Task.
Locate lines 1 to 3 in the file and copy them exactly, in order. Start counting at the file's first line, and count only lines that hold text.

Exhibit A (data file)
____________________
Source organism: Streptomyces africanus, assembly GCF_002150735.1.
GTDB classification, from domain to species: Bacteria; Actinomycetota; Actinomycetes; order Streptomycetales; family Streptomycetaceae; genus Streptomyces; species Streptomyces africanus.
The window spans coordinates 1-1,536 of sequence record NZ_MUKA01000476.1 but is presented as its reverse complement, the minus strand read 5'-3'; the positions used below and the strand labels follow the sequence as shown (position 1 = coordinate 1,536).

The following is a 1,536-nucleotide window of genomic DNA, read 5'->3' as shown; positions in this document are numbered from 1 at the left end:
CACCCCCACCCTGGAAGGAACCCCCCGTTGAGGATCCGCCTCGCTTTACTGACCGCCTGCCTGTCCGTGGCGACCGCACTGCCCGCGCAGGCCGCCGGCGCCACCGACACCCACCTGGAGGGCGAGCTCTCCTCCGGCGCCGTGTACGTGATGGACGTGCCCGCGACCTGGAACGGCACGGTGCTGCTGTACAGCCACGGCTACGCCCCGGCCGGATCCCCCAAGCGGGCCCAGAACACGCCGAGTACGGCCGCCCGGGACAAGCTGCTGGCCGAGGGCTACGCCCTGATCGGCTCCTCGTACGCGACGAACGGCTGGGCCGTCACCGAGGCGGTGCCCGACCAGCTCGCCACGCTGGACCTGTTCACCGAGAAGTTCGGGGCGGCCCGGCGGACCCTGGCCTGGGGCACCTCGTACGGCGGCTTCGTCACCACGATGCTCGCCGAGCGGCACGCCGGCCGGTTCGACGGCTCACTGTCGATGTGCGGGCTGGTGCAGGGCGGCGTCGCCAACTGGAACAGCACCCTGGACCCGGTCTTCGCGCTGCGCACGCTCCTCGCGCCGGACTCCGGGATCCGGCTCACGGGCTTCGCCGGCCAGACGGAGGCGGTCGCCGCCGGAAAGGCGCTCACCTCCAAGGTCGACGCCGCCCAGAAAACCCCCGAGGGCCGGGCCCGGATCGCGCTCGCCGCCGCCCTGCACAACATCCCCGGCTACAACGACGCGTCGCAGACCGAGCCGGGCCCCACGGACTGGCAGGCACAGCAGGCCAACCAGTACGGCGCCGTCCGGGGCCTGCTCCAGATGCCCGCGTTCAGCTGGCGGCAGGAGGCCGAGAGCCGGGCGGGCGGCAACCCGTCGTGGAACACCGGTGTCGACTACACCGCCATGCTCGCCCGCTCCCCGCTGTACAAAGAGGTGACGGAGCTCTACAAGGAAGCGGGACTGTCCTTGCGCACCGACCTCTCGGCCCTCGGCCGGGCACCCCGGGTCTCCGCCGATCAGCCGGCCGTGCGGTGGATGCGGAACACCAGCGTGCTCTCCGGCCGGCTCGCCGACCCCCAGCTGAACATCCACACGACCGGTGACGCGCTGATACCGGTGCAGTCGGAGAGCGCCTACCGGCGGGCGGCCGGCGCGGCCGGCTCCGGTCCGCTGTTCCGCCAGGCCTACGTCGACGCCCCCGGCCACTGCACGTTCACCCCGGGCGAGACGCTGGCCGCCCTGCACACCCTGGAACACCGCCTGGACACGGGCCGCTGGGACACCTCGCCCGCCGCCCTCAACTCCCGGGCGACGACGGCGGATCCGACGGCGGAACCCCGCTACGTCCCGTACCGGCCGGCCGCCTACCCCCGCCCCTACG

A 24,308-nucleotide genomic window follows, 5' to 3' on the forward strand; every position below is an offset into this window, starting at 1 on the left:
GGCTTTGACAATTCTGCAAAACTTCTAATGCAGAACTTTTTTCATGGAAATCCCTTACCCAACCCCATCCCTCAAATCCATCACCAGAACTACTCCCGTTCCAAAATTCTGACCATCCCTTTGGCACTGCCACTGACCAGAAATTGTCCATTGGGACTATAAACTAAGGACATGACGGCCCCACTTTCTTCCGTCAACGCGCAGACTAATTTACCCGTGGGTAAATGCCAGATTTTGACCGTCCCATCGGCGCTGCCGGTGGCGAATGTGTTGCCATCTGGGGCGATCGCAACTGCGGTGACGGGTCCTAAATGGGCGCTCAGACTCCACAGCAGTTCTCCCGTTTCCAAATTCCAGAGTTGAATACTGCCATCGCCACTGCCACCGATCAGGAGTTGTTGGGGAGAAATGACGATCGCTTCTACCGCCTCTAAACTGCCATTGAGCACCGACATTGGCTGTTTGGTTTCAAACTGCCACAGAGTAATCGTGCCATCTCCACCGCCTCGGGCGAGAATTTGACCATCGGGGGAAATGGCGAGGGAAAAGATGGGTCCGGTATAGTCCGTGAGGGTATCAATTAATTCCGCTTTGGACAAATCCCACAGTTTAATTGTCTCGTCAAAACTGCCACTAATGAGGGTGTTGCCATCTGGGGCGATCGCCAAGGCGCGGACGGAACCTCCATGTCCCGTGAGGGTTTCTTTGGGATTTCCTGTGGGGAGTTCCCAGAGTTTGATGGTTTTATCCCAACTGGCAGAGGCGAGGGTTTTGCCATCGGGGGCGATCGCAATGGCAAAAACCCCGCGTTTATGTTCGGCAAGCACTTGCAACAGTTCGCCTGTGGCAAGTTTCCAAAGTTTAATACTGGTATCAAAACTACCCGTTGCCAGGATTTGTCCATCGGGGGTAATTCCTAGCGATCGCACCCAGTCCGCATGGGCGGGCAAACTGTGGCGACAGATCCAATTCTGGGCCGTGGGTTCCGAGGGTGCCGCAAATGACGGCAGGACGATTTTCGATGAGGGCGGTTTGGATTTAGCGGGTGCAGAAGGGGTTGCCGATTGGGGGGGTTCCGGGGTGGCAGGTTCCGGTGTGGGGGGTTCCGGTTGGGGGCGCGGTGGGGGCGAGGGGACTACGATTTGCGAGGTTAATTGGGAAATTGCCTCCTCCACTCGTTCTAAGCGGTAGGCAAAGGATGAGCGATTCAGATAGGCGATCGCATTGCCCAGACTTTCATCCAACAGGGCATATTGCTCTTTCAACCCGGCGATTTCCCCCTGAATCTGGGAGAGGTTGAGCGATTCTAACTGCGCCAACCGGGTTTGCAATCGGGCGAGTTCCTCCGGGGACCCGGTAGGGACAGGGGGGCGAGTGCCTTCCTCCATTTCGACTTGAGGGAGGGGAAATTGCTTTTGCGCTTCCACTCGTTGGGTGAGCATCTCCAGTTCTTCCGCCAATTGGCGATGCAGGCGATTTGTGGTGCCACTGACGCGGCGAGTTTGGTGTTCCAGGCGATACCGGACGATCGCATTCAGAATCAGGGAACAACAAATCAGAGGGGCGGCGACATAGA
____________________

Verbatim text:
Source organism: Streptomyces africanus, assembly GCF_002150735.1.
GTDB classification, from domain to species: Bacteria; Actinomycetota; Actinomycetes; order Streptomycetales; family Streptomycetaceae; genus Streptomyces; species Streptomyces africanus.
The window spans coordinates 1-1,536 of sequence record NZ_MUKA01000476.1 but is presented as its reverse complement, the minus strand read 5'-3'; the positions used below and the strand labels follow the sequence as shown (position 1 = coordinate 1,536).